The biggest hurdle that faces any knowledge management tool is: will people use it? The key to surmounting this hurdle is threefold:
1) The tool must be EASY to use.
2) The tool must deliver visible benefits immediately.
3) The tool must gain value as more people use it (network effects).
A quick review of most existing knowledge management tools fails all three counts. They are often bewilderingly complex (Lotus), the benefits are difficult to measure (particularly from the perspecitive of an individual user), and the tool's value is the virtually the same regardless of the number of people using it.
In contrast K-Logs measure up well. Here's how:
1) The tool is easy to use: a) write something > b) hit post to Weblog That is all it takes to contribute.
2) The tool provides quickly visible benefits: a) I create a K-Log > b) Iinform my co-workers > c) my co-workers can quickly and easily keep up to date on what I am doing (thinking) by reading my K-Log.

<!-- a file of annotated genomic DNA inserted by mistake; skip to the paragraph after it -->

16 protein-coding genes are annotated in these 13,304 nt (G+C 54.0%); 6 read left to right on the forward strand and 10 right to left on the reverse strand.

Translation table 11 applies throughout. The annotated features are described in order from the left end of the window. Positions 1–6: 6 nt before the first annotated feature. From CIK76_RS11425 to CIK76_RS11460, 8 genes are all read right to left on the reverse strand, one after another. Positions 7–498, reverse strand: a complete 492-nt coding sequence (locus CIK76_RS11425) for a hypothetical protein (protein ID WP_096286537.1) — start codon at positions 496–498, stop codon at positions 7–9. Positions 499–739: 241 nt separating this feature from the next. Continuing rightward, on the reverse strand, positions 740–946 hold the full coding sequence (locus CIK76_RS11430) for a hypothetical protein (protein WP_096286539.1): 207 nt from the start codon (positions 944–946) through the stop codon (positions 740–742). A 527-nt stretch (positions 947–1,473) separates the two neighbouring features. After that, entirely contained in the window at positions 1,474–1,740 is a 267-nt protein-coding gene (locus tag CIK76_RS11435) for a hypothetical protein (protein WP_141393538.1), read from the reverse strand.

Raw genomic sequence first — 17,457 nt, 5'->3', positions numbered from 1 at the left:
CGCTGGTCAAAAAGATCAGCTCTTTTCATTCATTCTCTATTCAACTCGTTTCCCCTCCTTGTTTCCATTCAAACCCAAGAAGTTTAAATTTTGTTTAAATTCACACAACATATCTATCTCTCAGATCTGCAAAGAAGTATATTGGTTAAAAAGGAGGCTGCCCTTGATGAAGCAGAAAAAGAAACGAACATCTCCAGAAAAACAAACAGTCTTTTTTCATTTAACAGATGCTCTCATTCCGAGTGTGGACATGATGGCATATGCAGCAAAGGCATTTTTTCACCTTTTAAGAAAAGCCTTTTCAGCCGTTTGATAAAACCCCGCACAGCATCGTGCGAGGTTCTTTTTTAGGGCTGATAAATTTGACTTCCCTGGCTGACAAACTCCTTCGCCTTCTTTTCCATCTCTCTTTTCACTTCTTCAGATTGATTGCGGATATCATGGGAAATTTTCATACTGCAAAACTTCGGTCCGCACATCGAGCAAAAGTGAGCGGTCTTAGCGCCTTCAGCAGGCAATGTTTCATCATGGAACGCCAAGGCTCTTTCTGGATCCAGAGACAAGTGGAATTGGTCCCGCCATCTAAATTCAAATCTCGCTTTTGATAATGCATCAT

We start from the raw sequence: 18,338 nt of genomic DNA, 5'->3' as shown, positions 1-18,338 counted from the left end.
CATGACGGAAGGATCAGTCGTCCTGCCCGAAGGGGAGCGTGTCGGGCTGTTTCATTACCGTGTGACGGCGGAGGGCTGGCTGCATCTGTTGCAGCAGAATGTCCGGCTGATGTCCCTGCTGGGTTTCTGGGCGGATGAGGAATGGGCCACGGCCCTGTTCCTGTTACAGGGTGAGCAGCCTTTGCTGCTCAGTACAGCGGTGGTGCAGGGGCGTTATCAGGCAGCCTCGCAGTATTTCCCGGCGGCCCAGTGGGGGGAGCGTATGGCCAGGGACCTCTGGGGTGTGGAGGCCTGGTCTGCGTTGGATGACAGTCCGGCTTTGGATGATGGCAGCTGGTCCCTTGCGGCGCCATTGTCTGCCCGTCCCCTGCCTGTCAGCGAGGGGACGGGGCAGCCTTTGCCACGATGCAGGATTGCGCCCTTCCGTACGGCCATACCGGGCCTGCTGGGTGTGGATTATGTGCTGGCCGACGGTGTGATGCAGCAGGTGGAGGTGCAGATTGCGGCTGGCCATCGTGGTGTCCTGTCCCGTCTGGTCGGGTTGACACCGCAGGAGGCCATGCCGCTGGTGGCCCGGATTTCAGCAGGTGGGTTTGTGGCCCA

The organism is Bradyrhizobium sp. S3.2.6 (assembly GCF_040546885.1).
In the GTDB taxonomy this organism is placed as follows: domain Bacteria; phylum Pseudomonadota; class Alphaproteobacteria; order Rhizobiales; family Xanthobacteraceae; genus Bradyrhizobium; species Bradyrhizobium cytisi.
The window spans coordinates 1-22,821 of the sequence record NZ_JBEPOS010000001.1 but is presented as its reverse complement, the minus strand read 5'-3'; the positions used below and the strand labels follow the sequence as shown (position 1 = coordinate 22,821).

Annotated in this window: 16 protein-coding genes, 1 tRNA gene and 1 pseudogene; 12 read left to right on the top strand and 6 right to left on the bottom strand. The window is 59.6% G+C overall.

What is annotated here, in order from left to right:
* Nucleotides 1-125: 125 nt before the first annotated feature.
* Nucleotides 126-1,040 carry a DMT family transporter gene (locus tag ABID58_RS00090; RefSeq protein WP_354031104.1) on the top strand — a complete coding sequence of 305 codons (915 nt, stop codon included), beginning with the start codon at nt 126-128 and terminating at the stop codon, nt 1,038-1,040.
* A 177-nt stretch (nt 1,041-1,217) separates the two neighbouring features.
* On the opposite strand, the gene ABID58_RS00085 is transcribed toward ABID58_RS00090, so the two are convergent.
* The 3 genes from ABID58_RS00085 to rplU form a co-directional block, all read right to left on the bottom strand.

3) The tool provides network effects: a) the more people with K-Logs the greater the number of knowledge streams I can subscribe to (RSS), b) the greater the number of K-Logs the greater the searchable number of Web pages on the Intranet, and c) the more K-Logs the better the knowledge network cloud works (hotlists, most recent updates, etc.).
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